In a 2016 piece for Slate, Katy Waldman also noted that the trend may have been sparked by the fact that "Twitter does not allow users to type in boldface or italics." The same goes for texting.
Nicole Moriarty, 33, first started using this capitalization style when she became a business owner and had to communicate with her employees via text. "It’s hard to make sure the right tone is coming across via text, but I wanted them to respond [so] I would capitalize words of import and then throw some emojis on there to be like, 'This [is] Really important that you answer But I’m not mad I literally Just need an answer.'"
While there are text converters such as Twitalics that generate bold or italicized fonts, it takes quite a bit of effort, unlike capitalization. "I think the trend will continue because it's easier to capitalize something than it is to underline or italicize it when you’re texting," Moriarty says.
The Good and The Bad
The uninhibited capitalization, if done skillfully, can be quite charming, but the habit also has the potential to be Incredibly Irritating at times.
I enjoy when the capitalizations are creative, such as made up positions like "Senior Crush Correspondent™" or ideal franchises like the "Krasinski Cinematic Universe." I'm even a sucker for the occasional parody of "Big Dick Energy." But for some reason whenever I see people type "Very Bad," "Very Good," or the worst offense, "V Bad," I find the style absolutely hideous. For Carley, who also has a love/hate relationship with the trend, the breaking point comes whenever he sees someone type, "I did a Thing."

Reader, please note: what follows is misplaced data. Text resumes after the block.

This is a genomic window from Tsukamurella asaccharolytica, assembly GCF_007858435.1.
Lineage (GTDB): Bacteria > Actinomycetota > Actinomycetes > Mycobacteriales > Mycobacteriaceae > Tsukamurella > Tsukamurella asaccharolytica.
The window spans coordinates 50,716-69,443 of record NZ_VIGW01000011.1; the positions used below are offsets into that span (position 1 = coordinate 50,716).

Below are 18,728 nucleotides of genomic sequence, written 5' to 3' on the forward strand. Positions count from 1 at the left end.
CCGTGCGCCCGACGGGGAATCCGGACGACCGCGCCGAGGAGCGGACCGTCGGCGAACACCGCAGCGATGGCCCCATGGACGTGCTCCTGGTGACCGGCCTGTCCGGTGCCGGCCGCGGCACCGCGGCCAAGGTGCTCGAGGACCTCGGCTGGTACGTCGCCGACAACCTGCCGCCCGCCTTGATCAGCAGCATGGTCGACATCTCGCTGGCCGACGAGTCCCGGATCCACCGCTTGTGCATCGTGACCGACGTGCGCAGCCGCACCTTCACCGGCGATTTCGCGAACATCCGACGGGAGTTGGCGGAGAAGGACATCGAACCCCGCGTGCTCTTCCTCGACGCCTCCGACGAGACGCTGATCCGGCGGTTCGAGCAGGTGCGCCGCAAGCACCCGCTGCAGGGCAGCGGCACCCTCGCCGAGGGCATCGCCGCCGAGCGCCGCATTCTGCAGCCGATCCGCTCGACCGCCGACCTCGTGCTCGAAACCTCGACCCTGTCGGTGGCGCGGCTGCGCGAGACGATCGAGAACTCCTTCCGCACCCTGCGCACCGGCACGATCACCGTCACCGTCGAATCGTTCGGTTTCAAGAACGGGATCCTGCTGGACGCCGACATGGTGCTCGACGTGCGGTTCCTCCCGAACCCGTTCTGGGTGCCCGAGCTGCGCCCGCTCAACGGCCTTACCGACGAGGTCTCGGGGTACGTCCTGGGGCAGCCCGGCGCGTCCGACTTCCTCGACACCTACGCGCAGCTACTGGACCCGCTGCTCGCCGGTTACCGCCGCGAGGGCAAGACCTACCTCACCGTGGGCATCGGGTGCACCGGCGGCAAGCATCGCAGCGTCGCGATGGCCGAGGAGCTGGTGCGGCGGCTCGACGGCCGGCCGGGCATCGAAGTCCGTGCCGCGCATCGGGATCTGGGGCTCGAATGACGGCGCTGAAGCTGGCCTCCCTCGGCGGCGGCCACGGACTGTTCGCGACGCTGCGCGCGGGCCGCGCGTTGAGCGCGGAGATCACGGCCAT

"It's tough, because it really is a cheesy thing to do in 2019, but at the same time the fact that it's almost universally easy to understand the intent is what makes it fun to do," Carley says.
Moriarty says she's a fan of the trend because she has attention deficit disorder and finds it helpful when people point her to what she's supposed to be focusing on. Butler thinks the capitalizations are amusing, but "like any internet trend it can be irritating when used in excess."
When it comes to Emphatic Capitalization, excess could mean overuse or Capitalizing Every Word As Though You're Writing A ClickHole Headline, which comes across as Extra Annoying to some.
"Screen readers struggle to read hashtags when it is all lowercase as it doesn’t have the spaces to distinguish between the words. If you capitalize each letter in the hashtag then it does a much better job," she explained.
Capitalization has truly come a long way.
via Mashable http://bit.ly/2DCFv97
June 18, 2019 at 11:22AM